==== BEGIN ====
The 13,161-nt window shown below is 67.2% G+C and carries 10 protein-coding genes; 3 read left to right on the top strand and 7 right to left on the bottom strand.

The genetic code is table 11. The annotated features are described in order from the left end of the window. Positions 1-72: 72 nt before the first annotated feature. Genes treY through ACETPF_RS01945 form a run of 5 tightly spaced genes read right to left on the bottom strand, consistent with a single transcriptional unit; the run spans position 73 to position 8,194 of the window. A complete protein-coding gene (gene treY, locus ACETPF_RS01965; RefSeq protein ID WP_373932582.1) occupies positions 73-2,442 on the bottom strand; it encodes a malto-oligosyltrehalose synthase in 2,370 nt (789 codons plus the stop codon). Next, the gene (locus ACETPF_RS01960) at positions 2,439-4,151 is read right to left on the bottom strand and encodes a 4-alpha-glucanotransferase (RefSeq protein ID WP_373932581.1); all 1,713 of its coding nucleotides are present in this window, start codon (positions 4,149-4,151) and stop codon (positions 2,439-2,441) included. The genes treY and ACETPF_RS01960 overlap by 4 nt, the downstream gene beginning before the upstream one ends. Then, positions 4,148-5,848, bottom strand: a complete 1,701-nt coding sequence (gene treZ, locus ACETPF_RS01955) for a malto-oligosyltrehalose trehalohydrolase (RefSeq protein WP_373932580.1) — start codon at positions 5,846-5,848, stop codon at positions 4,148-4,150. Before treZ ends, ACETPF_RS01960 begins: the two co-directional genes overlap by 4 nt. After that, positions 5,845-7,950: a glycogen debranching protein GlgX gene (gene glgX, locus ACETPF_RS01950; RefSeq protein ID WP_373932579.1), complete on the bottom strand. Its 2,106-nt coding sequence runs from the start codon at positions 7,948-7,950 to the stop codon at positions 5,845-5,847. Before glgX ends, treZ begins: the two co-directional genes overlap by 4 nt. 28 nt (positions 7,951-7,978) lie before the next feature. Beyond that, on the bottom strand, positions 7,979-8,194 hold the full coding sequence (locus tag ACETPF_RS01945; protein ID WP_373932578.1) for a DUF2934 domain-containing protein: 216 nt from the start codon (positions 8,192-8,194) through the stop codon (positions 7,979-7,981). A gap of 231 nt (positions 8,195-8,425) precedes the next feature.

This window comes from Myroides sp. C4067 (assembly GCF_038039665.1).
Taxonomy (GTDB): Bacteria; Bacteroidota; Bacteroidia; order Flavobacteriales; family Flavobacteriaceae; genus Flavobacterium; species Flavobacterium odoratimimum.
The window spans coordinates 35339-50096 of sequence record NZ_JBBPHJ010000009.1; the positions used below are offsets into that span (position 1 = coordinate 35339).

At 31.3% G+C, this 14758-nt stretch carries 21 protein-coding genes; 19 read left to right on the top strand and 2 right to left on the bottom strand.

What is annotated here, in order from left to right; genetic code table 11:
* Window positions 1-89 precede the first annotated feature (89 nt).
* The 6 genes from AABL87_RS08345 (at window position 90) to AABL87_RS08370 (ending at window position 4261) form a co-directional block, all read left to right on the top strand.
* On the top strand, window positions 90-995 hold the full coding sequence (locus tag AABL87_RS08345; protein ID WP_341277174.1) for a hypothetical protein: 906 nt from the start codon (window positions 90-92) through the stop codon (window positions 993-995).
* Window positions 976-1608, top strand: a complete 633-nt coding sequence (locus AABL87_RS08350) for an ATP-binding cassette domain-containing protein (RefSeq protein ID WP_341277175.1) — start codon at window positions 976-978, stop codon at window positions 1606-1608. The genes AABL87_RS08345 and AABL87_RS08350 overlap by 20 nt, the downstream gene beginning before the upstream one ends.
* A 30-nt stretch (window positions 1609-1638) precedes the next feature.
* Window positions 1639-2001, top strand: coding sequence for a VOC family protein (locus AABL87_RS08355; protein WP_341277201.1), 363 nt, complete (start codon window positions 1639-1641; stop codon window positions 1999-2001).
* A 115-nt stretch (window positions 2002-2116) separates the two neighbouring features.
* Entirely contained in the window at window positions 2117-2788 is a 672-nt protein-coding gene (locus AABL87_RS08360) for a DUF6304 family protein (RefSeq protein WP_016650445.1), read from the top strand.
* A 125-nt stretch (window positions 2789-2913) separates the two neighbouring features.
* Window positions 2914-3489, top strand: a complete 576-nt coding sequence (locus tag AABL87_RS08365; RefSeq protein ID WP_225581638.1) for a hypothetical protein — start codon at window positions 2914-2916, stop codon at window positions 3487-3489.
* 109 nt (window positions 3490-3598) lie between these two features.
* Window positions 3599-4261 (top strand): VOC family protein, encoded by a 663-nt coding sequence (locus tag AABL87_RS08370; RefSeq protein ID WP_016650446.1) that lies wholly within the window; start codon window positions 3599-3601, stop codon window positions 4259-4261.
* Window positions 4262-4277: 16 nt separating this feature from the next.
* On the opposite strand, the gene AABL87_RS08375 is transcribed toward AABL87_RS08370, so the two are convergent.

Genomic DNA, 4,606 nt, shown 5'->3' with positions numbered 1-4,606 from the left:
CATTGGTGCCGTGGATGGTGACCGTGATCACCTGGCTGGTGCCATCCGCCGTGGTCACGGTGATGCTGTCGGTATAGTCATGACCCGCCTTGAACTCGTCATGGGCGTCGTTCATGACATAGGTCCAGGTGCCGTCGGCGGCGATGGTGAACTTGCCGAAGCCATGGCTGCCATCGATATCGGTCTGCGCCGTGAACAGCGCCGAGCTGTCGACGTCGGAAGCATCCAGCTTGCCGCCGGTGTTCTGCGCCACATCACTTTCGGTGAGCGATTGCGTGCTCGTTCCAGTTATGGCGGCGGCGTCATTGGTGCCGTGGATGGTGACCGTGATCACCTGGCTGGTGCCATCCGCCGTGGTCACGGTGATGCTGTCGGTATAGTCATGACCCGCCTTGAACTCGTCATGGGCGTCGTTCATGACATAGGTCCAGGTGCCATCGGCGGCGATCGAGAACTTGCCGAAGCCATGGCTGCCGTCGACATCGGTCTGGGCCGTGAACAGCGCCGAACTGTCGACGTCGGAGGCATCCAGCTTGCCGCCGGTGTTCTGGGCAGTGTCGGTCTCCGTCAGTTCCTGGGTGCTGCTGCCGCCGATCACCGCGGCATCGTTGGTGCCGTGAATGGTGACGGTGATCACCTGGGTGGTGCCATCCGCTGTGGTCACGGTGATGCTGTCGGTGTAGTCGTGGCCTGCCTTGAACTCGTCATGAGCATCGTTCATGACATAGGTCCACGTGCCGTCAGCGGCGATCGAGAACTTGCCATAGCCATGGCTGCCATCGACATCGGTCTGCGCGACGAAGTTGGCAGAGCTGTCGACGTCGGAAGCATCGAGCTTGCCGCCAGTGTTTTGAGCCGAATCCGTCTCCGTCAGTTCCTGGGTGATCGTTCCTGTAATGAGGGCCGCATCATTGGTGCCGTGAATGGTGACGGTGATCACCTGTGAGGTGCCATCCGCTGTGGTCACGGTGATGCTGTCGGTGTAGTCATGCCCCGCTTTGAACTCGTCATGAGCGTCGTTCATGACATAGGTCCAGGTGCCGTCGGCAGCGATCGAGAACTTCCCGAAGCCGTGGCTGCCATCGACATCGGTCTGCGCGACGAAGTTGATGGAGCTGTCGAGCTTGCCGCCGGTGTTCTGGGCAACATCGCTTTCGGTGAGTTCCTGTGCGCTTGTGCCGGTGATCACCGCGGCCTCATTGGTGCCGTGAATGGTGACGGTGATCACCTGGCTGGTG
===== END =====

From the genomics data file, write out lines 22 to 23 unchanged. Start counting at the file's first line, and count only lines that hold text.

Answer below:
Genomic DNA, 4,606 nt, shown 5'->3' with positions numbered 1-4,606 from the left:
CATTGGTGCCGTGGATGGTGACCGTGATCACCTGGCTGGTGCCATCCGCCGTGGTCACGGTGATGCTGTCGGTATAGTCATGACCCGCCTTGAACTCGTCATGGGCGTCGTTCATGACATAGGTCCAGGTGCCGTCGGCGGCGATGGTGAACTTGCCGAAGCCATGGCTGCCATCGATATCGGTCTGCGCCGTGAACAGCGCCGAGCTGTCGACGTCGGAAGCATCCAGCTTGCCGCCGGTGTTCTGCGCCACATCACTTTCGGTGAGCGATTGCGTGCTCGTTCCAGTTATGGCGGCGGCGTCATTGGTGCCGTGGATGGTGACCGTGATCACCTGGCTGGTGCCATCCGCCGTGGTCACGGTGATGCTGTCGGTATAGTCATGACCCGCCTTGAACTCGTCATGGGCGTCGTTCATGACATAGGTCCAGGTGCCATCGGCGGCGATCGAGAACTTGCCGAAGCCATGGCTGCCGTCGACATCGGTCTGGGCCGTGAACAGCGCCGAACTGTCGACGTCGGAGGCATCCAGCTTGCCGCCGGTGTTCTGGGCAGTGTCGGTCTCCGTCAGTTCCTGGGTGCTGCTGCCGCCGATCACCGCGGCATCGTTGGTGCCGTGAATGGTGACGGTGATCACCTGGGTGGTGCCATCCGCTGTGGTCACGGTGATGCTGTCGGTGTAGTCGTGGCCTGCCTTGAACTCGTCATGAGCATCGTTCATGACATAGGTCCACGTGCCGTCAGCGGCGATCGAGAACTTGCCATAGCCATGGCTGCCATCGACATCGGTCTGCGCGACGAAGTTGGCAGAGCTGTCGACGTCGGAAGCATCGAGCTTGCCGCCAGTGTTTTGAGCCGAATCCGTCTCCGTCAGTTCCTGGGTGATCGTTCCTGTAATGAGGGCCGCATCATTGGTGCCGTGAATGGTGACGGTGATCACCTGTGAGGTGCCATCCGCTGTGGTCACGGTGATGCTGTCGGTGTAGTCATGCCCCGCTTTGAACTCGTCATGAGCGTCGTTCATGACATAGGTCCAGGTGCCGTCGGCAGCGATCGAGAACTTCCCGAAGCCGTGGCTGCCATCGACATCGGTCTGCGCGACGAAGTTGATGGAGCTGTCGAGCTTGCCGCCGGTGTTCTGGGCAACATCGCTTTCGGTGAGTTCCTGTGCGCTTGTGCCGGTGATCACCGCGGCCTCATTGGTGCCGTGAATGGTGACGGTGATCACCTGGCTGGTG